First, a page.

• The Catholic Church did find relative success with its missions and Spain retained its control for centuries


French crescent

French Crescent

  • As with Spain, France was closely tied to Catholicism

  • In the “French Crescent” the French built an empire of trade with the Natives with a relatively small number of colonists

  • As opposed to the English style of taking over lands and removing Natives, the French tried to maintain a fairly harmonious relationship with the Indians while their Jesuit missionaries attempted to convert them to Catholicism


New england

New England

  • New England was defined by its relationship with the Puritan Church (except for Rhode Island)

  • Puritans balanced the repression of a watchful government and church with strict rules with constant representation and democratic town meetings

  • As towns grew groups would splinter off and form a new town and new church

  • This expansion led to constant conflict with Natives and by King Philip’s War in the 1680’s and 1690’s the Native position in New England was destroyed

  • However, by this time the New England colonies were basically at their maximum equilibrium of land and settlers


The middle colonies

The Middle Colonies

  • As opposed to the basic ethnic strictness of New England, the Middle colonies were essentially a melting pot of several different ethnicities and several different religions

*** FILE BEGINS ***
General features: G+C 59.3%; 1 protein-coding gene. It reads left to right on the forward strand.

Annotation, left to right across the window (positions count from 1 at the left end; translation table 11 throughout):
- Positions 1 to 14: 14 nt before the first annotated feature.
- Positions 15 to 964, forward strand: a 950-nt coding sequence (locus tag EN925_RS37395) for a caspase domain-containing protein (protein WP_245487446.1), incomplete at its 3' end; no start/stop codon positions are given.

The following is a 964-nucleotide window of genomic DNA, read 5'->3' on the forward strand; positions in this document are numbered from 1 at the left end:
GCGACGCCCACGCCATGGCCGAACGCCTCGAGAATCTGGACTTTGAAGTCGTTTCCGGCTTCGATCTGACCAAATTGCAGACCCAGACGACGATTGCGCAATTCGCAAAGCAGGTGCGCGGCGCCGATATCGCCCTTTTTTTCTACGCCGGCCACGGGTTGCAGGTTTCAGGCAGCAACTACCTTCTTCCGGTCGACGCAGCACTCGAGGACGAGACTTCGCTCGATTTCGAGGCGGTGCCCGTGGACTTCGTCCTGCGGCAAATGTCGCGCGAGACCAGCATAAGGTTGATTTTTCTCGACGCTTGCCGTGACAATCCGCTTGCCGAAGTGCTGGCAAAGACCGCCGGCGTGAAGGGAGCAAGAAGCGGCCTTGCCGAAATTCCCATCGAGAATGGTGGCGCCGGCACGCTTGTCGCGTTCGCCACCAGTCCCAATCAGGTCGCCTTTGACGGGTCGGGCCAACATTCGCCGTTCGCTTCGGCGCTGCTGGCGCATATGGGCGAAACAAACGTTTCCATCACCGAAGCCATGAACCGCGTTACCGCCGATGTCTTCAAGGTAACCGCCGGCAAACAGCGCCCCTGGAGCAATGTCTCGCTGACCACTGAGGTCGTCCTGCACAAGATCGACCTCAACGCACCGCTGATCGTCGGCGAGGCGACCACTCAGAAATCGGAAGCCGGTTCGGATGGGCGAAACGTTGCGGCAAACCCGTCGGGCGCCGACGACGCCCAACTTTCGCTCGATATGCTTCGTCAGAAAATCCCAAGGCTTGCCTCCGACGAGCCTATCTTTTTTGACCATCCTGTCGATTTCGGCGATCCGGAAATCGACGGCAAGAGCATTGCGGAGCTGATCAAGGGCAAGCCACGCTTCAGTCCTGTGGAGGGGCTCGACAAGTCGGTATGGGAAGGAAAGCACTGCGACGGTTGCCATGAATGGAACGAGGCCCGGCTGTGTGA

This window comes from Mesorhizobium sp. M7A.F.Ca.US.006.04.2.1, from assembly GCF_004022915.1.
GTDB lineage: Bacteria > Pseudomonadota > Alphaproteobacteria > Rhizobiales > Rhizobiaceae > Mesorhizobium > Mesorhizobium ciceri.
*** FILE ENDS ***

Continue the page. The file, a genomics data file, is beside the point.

• Wheat cultivation and trade flourished in this area with both Philadelphia and New York exploding in size and influence during the 1700’s

  • As opposed to the communal movement mode favored by New England to expand, the Middle colonies favored individual expansion and the growing of villages


Southern colonies

Southern Colonies

  • The Chesapeake and lower South colonies featured a racial separated social structure of whites, slaves, and surviving Native communities

  • Most of the population increase was due to the increase in African slaves

  • By the 1700’s the specialization of colonies into specific cash crop growth had been established with the Chesapeake focusing on tobacco and the lower south focusing on rice

  • Although the Church of England was the official religion of the area, there was not the strict control of the puritans seen in New England